IDC releases their data on the 2014 tablet market: Android on top, iOS and Windows still behind

IDC releases their data on the 2014 tablet market, Anroid on Top, iOS and Windows far behind

The International Data Corporation (IDC) is a company which collects and analyzes statistics in many different industries. Recently they have published their data on how the tablet market has changed in 2014. The data shows iOS tablets (iPads) losing market share, Android tablets gaining more of a lead, and Windows tablets taking steps to becoming more popular.

Since 2014 is not over, these numbers are estimates based on data gathered by IDC. The data trends show that consumers are holding onto tablet devices longer than their smartphones and because of this, and other reasons, the tablet market as a whole is cooling. In 2013, there was a 52.3% increase in tablet sales, then in 2014 that dropped to 7.2% which is a massive drop over a single year.

The numbers show that consumers are buying around 235 million tablets in 2014, but the vast majority of those are Android tablets. The reasoning behind consumers decision to purchase Android based tablets over iOS or Windows is probably a range of factors. The biggest factor probably is cost since Android offers very affordable tablets, compared to iOS and Windows tablets. However Microsoft and Apple have improved their low cost tablet offerings.

IDC 2014 Tablet data

Microsoft is trying to lower device prices by offering Windows with Bing for free to OEMs who will sell devices for less than $200. Apple on the other hand is keeping their older versions of the iPad and iPad Mini at lower price points, compared to the new versions. These two strategies are very different from Google’s approach to let OEMs run wild with Android and do whatever they want in terms of making up the low price with bloatware and custom skins.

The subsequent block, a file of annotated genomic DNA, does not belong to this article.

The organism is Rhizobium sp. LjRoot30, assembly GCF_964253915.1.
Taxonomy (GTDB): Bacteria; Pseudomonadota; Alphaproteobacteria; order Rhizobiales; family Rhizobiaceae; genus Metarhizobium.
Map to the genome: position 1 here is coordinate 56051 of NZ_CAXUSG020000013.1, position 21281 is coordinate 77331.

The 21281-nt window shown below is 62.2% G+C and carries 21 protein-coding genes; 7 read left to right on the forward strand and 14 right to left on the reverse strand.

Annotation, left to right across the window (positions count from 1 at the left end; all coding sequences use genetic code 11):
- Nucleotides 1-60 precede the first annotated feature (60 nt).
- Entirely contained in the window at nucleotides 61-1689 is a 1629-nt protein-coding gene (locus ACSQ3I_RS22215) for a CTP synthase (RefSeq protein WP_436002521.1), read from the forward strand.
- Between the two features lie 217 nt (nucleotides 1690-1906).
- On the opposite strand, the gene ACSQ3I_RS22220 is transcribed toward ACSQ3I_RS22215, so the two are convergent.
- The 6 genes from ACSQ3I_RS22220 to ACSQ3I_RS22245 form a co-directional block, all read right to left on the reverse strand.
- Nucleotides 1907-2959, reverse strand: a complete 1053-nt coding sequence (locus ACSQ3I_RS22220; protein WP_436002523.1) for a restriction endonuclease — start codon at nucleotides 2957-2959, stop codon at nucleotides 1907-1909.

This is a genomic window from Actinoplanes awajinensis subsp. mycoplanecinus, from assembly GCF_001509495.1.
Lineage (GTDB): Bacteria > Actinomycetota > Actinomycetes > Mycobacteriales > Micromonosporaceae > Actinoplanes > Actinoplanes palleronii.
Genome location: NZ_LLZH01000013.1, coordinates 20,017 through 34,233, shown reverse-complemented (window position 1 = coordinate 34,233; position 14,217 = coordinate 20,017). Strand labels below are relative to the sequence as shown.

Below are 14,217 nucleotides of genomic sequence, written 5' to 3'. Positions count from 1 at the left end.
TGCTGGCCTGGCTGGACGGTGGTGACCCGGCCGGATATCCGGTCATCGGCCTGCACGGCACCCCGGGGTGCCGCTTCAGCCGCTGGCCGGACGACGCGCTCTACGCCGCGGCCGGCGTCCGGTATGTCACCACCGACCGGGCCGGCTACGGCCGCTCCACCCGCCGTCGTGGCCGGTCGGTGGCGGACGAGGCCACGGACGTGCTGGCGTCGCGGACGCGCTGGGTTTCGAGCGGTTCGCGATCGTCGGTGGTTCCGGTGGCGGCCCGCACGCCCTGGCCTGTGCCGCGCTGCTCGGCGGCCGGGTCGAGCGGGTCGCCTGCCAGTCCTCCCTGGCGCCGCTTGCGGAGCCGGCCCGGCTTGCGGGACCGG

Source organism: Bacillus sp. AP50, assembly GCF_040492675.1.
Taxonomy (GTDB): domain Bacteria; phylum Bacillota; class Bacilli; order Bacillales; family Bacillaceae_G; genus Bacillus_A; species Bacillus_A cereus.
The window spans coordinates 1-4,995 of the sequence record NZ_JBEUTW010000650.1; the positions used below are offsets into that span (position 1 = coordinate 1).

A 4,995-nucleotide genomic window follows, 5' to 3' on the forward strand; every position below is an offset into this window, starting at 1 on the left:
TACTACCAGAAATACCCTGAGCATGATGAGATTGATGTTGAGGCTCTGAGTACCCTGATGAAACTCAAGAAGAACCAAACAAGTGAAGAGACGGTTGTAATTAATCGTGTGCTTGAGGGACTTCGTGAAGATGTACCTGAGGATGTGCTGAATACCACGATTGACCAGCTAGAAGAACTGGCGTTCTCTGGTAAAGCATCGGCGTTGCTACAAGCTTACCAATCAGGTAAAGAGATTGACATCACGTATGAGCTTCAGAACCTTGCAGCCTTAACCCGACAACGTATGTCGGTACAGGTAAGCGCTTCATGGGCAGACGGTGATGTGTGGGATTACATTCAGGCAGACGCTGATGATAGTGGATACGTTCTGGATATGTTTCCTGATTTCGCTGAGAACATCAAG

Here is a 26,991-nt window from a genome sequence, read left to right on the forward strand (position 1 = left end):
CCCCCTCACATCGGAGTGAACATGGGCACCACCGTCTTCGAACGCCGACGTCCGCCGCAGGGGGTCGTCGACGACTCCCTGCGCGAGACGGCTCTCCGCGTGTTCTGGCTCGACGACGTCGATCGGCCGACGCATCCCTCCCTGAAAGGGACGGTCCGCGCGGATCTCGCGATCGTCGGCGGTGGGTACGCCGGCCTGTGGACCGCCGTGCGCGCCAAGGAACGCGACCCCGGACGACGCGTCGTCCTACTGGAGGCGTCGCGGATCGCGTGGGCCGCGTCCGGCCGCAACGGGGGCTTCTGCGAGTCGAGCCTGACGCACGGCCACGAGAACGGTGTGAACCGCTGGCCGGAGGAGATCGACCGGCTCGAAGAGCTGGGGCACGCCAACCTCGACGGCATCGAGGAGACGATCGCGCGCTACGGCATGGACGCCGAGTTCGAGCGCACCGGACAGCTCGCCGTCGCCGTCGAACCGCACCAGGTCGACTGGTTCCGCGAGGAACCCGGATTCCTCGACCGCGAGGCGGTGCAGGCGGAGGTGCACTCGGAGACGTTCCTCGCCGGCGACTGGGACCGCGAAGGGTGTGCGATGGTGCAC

IDC mentions how 2-1 devices are not selling at high volumes when compared to other tablets at only 8.7 million units sold. While it does not bode well for 2-1 device manufacturers from a quantity stand point, those devices tend to be more fully featured and cost much more than cheap tablets running Windows or Android. It would be interesting to see how the different categories compare when price is introduced into the equation. Apple is known for making good margins on their devices and most Window tablets are priced as laptops, making them an odd choice for consumers over laptops. Ultimately there is good competition between the big three companies and the consumer has a wide range of choices at a wide range of prices.

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